The pre-Pride parade marches down Congress Street toward Monument Square, in May 1993.
Photo courtesy of the Annette Dragon Papers, LGBT Collection, Jean Byers Sampson Center for Diversity in Maine, USM Libraries.
5 years ago
No longer invisible
In 2004, I was "fresh out of the box" gay — shiny and new, with the plastic wrap still on. I grew up in Coral Springs, Florida, which isn't far from Fort Lauderdale. (Yes, people grow up there.) Being young in what's essentially urban-southern-sprawl makes for little opportunity to "be out." Even though I'd been "intellectually queer" for years, I'd never so much as (knowingly!) been in the same room as other gay people.
When I came to Portland, I had only one year of away-from-home living under my belt. I know you can relate — there are many things college freshmen embark on in that first year: drinking, drugs, sex, chosen homelessness, vegetarianism, veganism (to name a few). All the "stuff" that our families and parents and friends from home might frown upon or shudder uncomfortably at. Mine happened to be being queer.
Looking back, the most exciting thing that happened to me in my underage glory was sneaking into the bar Somewhere Else, currently Flask and once-upon-a-time Spring Street Piano Bar. I didn't go to drink — I went to dance and be absolutely surrounded by queers.
This was new terrain for me. Women being openly affectionate with other women; men dancing up on other men; and folks who could have been either or both or neither — there was something about it that was starkly surreal to me. Yes, in Florida, every once in a while, I'd encounter an older woman who "looked" like she was a dyke. That always elicited a certain internal response that as a child I didn't understand, and as a teenager made me feel like I was in a secret society. But here, in Portland, on the dance floor of Somewhere Else, there was nothing secret about this society at all. We were open, and out, and in each other's comfort and presence. We were seen. And it was the first time I felt truly visible.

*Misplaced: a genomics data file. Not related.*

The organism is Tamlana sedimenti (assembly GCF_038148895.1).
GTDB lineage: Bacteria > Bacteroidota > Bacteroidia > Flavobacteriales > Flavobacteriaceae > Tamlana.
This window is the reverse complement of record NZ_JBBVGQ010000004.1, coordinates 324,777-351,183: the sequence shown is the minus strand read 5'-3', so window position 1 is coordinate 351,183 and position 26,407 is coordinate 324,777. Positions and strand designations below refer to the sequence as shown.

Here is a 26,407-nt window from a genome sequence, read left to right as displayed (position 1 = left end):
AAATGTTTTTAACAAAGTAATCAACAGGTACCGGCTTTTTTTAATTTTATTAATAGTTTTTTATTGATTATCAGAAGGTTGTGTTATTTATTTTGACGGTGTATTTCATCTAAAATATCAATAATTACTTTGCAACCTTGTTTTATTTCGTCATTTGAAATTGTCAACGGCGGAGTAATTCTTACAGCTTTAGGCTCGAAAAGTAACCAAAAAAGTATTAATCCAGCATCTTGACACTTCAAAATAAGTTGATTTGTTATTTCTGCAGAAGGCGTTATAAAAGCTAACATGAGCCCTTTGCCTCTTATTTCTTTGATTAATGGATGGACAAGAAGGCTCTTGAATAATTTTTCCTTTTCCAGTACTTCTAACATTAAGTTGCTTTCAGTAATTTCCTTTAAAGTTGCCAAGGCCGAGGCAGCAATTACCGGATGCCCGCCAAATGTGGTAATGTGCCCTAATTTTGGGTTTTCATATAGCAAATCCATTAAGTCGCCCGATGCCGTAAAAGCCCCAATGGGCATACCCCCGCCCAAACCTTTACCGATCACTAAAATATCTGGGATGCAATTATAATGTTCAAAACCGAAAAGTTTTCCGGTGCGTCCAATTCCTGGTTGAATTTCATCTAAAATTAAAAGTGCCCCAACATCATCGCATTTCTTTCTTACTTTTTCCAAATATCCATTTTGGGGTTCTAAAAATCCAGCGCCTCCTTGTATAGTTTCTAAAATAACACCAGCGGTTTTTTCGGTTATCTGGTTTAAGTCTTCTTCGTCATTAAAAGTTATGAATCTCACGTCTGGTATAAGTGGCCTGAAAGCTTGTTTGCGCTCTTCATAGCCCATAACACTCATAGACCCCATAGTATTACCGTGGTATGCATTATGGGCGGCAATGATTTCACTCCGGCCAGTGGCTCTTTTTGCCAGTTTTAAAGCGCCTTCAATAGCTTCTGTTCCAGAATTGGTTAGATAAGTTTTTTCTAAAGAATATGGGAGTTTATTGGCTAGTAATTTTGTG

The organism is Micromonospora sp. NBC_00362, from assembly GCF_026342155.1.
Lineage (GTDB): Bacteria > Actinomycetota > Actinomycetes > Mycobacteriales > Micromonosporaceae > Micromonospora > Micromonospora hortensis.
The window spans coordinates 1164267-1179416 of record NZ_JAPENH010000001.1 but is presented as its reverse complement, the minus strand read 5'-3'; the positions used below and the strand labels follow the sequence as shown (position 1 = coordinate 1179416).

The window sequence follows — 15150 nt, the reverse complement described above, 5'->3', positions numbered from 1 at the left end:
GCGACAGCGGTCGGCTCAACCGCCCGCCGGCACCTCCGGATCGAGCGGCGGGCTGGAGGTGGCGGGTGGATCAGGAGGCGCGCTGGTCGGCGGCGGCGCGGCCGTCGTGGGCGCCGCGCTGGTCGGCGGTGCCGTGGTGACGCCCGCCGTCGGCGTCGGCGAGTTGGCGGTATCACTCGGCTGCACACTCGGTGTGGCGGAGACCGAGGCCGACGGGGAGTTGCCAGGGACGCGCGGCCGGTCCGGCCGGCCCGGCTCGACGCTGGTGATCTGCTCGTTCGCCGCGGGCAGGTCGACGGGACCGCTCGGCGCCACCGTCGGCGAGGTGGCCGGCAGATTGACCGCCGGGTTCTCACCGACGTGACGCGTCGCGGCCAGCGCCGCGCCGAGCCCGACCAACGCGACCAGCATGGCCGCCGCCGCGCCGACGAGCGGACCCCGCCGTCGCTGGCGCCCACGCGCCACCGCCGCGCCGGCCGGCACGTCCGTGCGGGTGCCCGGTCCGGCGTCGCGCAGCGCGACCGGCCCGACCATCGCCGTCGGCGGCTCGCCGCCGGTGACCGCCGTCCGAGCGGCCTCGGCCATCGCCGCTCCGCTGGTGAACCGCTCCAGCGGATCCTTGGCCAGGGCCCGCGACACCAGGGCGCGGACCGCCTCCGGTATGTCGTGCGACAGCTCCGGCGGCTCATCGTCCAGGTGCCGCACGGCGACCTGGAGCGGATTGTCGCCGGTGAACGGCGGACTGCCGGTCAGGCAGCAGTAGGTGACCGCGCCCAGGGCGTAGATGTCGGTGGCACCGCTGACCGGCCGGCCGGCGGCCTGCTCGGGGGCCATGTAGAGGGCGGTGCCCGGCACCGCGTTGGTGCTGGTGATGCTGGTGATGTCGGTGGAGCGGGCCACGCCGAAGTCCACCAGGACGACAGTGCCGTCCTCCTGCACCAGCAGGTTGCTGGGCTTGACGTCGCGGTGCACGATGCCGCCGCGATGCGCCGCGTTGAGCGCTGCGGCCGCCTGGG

This is what Portland has done for me in the past few years — it's allowed me to feel visible, and feel comfortable being visible. It isn't too out of the ordinary to see other folks who look and walk and talk like me wandering down Congress Street. And there's something to be said for that reflection. When we see ourselves, we are empowered. We rise up. We create community. Portland in 2004 made me realize I was part of a greater context — and it continues to do so every day.